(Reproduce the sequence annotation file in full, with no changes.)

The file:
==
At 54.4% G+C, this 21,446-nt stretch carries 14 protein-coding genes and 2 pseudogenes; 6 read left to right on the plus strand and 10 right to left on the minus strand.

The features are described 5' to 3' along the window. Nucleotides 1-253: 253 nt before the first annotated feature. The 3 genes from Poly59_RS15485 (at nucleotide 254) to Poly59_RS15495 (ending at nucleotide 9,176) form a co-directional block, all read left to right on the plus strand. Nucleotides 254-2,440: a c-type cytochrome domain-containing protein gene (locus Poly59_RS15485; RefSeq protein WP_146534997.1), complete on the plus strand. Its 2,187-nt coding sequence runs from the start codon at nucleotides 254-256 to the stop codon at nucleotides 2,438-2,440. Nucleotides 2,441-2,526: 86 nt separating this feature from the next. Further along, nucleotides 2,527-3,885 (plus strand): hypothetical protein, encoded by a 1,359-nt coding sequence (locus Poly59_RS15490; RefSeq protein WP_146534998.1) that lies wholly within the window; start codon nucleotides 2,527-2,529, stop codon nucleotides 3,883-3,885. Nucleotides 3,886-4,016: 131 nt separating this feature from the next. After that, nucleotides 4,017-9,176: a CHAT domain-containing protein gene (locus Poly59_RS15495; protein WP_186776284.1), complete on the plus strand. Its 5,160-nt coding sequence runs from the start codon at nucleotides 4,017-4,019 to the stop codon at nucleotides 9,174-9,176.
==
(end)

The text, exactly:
At 54.4% G+C, this 21,446-nt stretch carries 14 protein-coding genes and 2 pseudogenes; 6 read left to right on the plus strand and 10 right to left on the minus strand.

The features are described 5' to 3' along the window. Nucleotides 1-253: 253 nt before the first annotated feature. The 3 genes from Poly59_RS15485 (at nucleotide 254) to Poly59_RS15495 (ending at nucleotide 9,176) form a co-directional block, all read left to right on the plus strand. Nucleotides 254-2,440: a c-type cytochrome domain-containing protein gene (locus Poly59_RS15485; RefSeq protein WP_146534997.1), complete on the plus strand. Its 2,187-nt coding sequence runs from the start codon at nucleotides 254-256 to the stop codon at nucleotides 2,438-2,440. Nucleotides 2,441-2,526: 86 nt separating this feature from the next. Further along, nucleotides 2,527-3,885 (plus strand): hypothetical protein, encoded by a 1,359-nt coding sequence (locus Poly59_RS15490; RefSeq protein WP_146534998.1) that lies wholly within the window; start codon nucleotides 2,527-2,529, stop codon nucleotides 3,883-3,885. Nucleotides 3,886-4,016: 131 nt separating this feature from the next. After that, nucleotides 4,017-9,176: a CHAT domain-containing protein gene (locus Poly59_RS15495; protein WP_186776284.1), complete on the plus strand. Its 5,160-nt coding sequence runs from the start codon at nucleotides 4,017-4,019 to the stop codon at nucleotides 9,174-9,176.